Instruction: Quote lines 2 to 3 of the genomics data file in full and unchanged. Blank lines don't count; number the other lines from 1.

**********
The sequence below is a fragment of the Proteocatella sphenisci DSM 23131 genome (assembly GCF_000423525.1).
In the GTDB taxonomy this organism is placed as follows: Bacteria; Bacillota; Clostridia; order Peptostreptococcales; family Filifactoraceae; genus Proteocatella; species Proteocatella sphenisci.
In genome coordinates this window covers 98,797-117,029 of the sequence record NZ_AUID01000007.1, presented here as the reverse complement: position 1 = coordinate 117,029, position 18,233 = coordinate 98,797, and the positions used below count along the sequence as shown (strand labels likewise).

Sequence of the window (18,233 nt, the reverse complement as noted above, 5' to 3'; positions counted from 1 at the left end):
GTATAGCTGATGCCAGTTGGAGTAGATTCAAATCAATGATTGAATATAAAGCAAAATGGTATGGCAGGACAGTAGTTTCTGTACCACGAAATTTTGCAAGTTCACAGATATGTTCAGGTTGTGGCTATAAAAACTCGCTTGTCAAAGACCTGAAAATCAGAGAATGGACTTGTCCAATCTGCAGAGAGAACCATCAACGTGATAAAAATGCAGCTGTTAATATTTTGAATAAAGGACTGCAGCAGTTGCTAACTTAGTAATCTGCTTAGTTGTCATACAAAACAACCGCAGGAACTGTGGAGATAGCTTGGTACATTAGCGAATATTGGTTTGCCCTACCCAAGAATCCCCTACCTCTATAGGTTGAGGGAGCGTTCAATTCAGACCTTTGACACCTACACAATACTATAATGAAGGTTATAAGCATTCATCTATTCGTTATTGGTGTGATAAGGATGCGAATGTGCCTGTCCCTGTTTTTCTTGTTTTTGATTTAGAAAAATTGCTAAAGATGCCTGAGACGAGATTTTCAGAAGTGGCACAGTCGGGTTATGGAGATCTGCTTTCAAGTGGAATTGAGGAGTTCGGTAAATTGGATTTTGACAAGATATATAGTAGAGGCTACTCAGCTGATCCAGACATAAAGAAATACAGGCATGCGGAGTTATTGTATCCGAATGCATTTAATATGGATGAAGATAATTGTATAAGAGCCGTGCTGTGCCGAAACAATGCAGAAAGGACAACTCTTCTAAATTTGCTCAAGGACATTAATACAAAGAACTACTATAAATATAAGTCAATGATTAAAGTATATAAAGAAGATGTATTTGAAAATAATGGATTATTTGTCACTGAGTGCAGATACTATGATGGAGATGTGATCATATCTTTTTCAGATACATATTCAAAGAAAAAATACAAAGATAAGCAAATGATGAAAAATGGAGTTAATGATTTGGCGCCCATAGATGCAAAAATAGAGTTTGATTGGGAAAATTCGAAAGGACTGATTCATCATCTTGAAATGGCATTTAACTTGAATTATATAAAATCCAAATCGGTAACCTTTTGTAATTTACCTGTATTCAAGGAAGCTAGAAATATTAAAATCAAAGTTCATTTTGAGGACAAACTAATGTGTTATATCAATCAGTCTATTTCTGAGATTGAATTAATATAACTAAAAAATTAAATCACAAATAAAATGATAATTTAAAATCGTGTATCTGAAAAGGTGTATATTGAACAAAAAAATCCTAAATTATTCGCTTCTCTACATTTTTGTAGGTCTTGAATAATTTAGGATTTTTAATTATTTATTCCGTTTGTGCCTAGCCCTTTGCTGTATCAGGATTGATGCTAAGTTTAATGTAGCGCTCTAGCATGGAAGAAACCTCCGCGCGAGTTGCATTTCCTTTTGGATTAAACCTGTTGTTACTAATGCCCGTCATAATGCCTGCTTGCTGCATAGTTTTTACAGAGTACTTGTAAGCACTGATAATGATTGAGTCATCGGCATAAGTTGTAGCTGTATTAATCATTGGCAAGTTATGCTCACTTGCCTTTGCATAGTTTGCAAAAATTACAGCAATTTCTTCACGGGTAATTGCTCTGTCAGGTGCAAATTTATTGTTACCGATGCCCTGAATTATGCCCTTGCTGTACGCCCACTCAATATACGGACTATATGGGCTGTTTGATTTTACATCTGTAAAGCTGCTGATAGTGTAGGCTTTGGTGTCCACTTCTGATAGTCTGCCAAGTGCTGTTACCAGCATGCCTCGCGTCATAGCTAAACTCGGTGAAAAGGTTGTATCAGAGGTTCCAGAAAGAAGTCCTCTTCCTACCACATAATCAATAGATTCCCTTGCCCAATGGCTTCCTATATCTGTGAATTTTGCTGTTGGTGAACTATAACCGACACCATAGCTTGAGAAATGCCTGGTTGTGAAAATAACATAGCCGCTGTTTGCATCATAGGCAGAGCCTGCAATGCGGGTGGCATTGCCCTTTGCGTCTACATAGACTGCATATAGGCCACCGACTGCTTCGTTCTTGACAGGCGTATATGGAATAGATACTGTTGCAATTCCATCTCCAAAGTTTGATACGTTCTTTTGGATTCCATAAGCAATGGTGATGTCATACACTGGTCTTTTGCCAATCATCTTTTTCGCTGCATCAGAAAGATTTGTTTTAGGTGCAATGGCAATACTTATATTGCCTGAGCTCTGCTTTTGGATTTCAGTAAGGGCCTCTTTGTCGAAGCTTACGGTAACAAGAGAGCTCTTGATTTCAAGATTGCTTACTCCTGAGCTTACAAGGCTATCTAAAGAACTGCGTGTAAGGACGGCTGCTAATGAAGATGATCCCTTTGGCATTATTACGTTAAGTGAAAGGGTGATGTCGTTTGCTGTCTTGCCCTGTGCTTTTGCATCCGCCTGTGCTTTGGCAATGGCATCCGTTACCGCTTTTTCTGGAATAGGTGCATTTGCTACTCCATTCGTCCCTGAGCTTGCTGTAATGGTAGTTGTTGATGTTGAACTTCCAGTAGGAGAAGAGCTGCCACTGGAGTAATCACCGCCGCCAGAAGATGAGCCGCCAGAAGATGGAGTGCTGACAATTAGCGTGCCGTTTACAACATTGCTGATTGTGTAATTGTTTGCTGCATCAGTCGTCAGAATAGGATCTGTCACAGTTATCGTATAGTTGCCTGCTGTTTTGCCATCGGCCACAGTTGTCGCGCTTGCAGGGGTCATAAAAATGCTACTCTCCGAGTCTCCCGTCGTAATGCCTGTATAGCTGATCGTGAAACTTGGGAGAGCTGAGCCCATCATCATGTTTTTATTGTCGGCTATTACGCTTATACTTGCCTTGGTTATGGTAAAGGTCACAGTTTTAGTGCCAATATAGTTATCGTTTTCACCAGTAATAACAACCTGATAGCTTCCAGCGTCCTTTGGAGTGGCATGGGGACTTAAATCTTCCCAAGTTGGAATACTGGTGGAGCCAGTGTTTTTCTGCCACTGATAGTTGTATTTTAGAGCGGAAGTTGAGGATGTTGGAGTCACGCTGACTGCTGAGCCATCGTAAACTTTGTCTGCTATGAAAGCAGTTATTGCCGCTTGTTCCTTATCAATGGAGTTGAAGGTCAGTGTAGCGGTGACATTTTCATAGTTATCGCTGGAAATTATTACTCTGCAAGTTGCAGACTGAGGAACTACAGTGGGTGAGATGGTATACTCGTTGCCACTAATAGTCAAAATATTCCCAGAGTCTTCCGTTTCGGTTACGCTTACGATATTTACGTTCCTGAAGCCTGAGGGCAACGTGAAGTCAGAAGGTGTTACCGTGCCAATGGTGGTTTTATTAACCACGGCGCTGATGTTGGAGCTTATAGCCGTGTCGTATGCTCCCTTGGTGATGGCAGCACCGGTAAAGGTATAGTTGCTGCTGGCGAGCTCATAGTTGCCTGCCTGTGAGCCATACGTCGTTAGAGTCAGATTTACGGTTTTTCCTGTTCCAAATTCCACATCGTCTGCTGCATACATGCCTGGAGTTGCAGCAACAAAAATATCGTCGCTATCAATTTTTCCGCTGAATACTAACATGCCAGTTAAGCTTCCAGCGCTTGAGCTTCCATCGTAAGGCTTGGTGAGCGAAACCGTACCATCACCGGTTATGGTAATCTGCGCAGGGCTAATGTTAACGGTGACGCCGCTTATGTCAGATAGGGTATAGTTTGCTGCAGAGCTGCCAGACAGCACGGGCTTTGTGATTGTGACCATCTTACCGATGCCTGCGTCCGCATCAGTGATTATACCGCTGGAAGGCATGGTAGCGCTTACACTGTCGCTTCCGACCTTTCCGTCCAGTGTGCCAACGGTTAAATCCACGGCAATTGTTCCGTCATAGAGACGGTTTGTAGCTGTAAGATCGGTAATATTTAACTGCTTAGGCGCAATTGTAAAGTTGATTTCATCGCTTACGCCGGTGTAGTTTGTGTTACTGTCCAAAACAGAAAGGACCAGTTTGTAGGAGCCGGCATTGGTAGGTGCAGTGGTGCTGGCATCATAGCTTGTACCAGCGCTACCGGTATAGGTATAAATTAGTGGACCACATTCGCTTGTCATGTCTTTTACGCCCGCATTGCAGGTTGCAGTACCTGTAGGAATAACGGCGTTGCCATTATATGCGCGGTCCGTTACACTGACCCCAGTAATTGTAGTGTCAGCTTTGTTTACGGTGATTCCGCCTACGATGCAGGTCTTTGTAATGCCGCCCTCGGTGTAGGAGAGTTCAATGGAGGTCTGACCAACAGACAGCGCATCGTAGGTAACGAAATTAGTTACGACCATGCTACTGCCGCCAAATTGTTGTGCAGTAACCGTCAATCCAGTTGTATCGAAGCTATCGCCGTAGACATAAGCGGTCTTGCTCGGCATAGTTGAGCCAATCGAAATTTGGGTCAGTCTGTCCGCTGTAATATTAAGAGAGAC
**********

In the GTDB taxonomy this organism is placed as follows: Bacteria; Bacillota; Clostridia; order Peptostreptococcales; family Filifactoraceae; genus Proteocatella; species Proteocatella sphenisci.
In genome coordinates this window covers 98,797-117,029 of the sequence record NZ_AUID01000007.1, presented here as the reverse complement: position 1 = coordinate 117,029, position 18,233 = coordinate 98,797, and the positions used below count along the sequence as shown (strand labels likewise).